As the school year swiftly approaches, my thoughts turn towards — gulp! — the Common Core State Standards. Connecticut is among 45 states to adopt CCSS, curriculum guidelines that will first be tested in the fall of 2014. This year marks the final tune-up before that national test.
Question is: Who will really be tested, the students or their teachers?
It signifies one more way that teaching has changed. What used to be a noble career that attracted optimistic people who loved helping kids grow intellectually and personally has turned into a profession that is “scientifically” evaluated by “metrics” whereby “success or failure” is directly tied to children’s scores on standardized tests.
I’ve been at this gig for 22 years now and I still love teaching. I got into teaching after six frustrating years in the private sector. Ever since that switch, I have been passionate about the job and I have never doubted my ability to succeed.
It’s not because I question my skills; I know that I possess the knowledge and desire to reach high school kids. My daily interactions with students remain as positive and spirited as ever. However, I’m unsure about teaching now because what I know in my heart to define successful teaching has changed in the eyes of others.
The new evaluation system in Connecticut is one example. Lauded as a “performance-based measurement,” the system places a premium (45 percent) on “student data” such as scores on standardized tests. Too bad these test scores reveal little about actual teaching or learning.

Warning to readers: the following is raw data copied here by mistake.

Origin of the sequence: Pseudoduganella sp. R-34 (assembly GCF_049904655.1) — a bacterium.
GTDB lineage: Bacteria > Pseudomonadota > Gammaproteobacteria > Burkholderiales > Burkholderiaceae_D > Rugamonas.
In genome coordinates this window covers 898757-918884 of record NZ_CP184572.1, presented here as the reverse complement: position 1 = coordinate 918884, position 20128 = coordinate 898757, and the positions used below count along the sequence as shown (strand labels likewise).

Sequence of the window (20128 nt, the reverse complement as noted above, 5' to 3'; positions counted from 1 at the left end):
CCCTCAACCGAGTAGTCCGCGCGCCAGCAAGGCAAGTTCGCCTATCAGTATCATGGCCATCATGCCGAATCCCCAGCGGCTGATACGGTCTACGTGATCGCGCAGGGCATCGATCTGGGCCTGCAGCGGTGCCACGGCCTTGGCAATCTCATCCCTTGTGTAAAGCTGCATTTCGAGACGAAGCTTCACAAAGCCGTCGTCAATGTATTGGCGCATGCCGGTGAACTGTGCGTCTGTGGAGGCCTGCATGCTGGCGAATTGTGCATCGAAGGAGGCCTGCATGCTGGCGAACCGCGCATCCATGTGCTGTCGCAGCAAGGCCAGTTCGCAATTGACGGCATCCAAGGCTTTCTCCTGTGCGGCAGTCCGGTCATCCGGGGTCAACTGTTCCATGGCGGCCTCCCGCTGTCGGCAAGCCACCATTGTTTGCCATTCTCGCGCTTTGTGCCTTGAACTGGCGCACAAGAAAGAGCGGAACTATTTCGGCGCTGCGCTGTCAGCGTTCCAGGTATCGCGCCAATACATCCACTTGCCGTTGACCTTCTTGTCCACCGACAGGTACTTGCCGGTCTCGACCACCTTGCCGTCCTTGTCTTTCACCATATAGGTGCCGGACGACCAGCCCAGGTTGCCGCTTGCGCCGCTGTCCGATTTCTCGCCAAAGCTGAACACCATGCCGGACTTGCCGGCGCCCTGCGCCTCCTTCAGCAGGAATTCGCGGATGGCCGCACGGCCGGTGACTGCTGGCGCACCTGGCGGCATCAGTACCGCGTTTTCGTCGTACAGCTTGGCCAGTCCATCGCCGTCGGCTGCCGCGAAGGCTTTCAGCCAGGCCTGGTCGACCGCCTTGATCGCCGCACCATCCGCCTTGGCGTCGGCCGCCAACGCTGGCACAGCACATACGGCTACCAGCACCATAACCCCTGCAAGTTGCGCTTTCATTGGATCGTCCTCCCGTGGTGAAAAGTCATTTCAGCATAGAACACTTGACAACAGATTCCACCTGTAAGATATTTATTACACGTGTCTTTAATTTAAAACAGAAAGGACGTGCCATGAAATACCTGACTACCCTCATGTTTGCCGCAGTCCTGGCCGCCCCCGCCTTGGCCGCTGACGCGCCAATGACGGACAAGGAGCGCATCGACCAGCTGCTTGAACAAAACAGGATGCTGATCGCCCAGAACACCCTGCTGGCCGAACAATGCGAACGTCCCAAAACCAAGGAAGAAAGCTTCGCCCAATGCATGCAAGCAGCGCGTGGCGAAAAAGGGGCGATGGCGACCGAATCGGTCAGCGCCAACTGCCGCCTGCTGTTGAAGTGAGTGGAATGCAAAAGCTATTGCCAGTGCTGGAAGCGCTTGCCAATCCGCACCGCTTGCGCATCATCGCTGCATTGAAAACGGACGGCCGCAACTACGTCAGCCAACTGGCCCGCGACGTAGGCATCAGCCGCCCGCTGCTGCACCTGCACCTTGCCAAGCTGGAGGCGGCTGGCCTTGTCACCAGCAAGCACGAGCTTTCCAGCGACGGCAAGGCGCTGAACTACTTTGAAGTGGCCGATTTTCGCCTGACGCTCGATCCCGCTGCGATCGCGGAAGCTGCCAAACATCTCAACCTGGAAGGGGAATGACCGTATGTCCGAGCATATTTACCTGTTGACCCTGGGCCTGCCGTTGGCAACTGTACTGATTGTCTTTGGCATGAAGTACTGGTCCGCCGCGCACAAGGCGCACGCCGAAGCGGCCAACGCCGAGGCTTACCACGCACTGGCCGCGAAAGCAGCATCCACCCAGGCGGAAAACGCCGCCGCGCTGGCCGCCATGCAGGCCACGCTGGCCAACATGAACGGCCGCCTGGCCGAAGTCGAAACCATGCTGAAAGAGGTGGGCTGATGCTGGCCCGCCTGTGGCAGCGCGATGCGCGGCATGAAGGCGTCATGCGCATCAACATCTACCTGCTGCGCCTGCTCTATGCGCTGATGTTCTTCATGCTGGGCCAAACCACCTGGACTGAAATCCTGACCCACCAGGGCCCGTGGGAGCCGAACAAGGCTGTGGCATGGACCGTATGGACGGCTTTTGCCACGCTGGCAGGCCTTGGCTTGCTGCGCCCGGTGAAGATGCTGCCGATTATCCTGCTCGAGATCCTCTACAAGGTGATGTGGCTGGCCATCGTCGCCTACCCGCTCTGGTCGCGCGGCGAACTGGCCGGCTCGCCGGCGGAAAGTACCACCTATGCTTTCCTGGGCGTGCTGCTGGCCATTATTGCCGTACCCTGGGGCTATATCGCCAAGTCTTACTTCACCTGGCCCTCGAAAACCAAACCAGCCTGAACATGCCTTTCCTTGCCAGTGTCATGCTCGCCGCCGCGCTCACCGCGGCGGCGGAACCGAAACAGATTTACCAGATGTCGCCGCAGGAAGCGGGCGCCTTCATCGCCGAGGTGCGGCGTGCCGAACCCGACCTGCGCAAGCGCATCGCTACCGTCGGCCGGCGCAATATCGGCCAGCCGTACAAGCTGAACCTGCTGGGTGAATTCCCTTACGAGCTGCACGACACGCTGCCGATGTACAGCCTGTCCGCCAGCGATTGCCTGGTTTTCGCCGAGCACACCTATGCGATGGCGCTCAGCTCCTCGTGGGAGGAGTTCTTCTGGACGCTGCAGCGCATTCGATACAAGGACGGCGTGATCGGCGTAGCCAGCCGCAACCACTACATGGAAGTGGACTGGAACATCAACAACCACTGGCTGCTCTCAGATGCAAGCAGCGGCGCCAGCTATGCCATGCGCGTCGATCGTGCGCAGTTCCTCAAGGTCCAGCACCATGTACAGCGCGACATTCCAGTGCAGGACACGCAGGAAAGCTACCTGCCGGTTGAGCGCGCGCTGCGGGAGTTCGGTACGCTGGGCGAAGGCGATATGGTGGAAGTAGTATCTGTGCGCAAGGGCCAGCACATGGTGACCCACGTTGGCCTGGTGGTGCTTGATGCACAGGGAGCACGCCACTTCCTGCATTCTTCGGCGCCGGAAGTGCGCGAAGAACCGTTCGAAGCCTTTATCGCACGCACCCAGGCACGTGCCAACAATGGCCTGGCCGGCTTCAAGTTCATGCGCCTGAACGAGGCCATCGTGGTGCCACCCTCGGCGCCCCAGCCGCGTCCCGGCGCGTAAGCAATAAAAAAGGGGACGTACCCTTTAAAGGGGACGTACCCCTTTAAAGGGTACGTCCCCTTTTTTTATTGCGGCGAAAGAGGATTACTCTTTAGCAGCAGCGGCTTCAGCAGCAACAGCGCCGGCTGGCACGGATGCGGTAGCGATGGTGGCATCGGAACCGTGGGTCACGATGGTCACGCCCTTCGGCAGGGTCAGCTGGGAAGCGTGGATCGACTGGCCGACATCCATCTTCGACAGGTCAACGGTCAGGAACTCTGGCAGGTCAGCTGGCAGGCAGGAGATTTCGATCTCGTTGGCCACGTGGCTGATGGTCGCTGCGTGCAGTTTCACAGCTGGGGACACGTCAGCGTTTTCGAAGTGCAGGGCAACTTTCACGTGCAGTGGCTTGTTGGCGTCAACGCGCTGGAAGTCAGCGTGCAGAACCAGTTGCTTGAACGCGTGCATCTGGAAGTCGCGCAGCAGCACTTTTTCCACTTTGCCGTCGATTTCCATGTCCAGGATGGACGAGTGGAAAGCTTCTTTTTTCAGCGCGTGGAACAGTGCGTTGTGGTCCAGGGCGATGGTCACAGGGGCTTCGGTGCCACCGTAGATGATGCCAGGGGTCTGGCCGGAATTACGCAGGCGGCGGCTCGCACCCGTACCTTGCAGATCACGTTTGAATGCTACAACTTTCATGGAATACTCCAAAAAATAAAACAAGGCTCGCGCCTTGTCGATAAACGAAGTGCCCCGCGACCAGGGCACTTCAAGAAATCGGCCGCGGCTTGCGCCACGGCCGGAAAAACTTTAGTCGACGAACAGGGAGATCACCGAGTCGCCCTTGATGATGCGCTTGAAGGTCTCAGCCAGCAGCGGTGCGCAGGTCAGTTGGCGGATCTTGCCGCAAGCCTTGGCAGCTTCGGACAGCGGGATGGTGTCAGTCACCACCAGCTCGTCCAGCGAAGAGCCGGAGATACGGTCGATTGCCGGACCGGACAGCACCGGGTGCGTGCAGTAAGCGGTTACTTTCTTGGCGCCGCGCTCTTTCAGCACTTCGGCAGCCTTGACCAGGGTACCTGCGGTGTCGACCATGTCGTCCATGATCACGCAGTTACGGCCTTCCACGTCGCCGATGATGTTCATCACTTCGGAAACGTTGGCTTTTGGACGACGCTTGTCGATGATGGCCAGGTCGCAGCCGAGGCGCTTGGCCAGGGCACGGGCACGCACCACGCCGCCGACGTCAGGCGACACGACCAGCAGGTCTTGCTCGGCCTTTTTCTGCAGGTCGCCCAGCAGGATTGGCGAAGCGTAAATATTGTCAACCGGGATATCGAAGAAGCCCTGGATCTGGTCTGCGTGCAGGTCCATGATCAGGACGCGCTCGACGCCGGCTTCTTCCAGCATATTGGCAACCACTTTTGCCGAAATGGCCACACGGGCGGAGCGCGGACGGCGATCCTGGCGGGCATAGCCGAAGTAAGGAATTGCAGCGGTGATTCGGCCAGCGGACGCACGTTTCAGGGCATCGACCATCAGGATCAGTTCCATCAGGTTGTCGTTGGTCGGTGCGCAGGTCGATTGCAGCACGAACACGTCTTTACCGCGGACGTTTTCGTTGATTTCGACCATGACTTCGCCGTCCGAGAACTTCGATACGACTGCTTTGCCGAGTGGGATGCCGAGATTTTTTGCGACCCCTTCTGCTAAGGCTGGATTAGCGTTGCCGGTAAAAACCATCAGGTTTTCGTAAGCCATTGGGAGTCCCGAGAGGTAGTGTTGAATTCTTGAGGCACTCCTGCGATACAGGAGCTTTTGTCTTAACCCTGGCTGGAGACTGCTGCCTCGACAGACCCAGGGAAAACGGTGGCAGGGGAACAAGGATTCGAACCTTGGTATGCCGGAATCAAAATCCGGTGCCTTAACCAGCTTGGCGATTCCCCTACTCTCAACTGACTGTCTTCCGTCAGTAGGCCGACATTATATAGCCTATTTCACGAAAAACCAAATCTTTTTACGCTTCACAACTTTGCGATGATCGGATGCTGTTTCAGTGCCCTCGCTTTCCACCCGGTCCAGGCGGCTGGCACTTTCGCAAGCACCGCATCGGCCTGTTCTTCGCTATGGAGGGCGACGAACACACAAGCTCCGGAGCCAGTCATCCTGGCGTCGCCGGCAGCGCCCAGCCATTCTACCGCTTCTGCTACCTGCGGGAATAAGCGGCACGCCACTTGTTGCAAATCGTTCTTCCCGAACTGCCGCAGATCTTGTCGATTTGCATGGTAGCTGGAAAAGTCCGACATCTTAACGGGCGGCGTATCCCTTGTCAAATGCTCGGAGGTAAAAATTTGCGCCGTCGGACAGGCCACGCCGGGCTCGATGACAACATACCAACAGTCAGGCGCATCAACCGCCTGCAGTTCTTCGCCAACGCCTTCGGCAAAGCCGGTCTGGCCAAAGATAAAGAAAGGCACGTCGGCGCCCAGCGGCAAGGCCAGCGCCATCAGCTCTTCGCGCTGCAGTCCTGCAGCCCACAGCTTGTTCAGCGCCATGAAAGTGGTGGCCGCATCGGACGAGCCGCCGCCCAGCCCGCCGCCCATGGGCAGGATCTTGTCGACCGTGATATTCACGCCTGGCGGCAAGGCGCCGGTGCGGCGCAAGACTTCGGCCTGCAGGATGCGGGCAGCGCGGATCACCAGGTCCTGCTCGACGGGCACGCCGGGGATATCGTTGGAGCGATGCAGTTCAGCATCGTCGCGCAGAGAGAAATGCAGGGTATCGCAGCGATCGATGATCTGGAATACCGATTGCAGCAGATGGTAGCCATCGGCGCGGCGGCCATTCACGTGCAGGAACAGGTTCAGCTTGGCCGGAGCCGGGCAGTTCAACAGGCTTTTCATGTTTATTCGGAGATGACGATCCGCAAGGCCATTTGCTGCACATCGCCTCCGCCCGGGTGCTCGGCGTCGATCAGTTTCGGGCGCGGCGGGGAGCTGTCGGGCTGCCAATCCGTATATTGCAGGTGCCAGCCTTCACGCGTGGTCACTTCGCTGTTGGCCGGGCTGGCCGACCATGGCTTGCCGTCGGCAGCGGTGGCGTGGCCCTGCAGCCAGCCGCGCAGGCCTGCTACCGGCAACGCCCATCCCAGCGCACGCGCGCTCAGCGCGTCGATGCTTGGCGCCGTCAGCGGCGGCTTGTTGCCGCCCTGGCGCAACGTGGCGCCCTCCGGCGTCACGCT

Study after study has shown that standardized test scores consistently reflect the general economic status of the students more than their individual abilities. Even middle-class students are increasingly identifiable by their lower scores.
“Before 1980, affluent students had little advantage over middle-class students in academic performance; most of the socioeconomic disparity in academics was between the middle class and the poor,” wrote Stanford professor Sean F. Reardon in The New York Times. “But the rich now outperform the middle class by as much as the middle class outperform the poor” .
What’s behind this poor performance?
“With a college degree insufficient to ensure a high-income job,” explained Reardon, “[rich] parents are now investing more time and money in their children’s cognitive development from the earliest ages. It may seem self-evident that parents with more resources are able to invest more . . . But even though middle-class and poor families are also increasing time and money they invest in their children, they are not doing so as quickly or as deeply as the rich.”
As a teacher of high school students, how can I possibly have any influence on such factors? Can I somehow increase parents’ educational investments in my future students? Of course not. Curiously, many “education reform” ideas are a reaction to the myth that American schools are “in decline.”
“In fact, average test scores on the National Assessment of Educational Progress, the so-called Nation’s Report Card, have been rising since the 1970s,” according to Reardon.
“The average 9-year-old today has math skills equal to those her parents had at age 11, a two-year improvement for a single generation. The gains are not as large in reading and they are not as large for older students, but there is no evidence that average test scores have declined over the last three decades for any age group or economic group” [my emphasis].
I understand that parents and politicians are tired of whining teachers. Nowadays, they demand results. I only wish I could match my own “data-based results” with the intuitive feeling I get when I know a lesson has worked.
But I can’t. Good teaching cannot be reduced solely to numbers on a spreadsheet.
So while I enter the new school year with genuine curiosity regarding the Common Core, I vow not to forget other essential elements of teaching — like the actual kids in my classroom.
Barth Keck is an English teacher who also teaches courses in journalism and media literacy at Haddam-Killingworth High School in Higganum.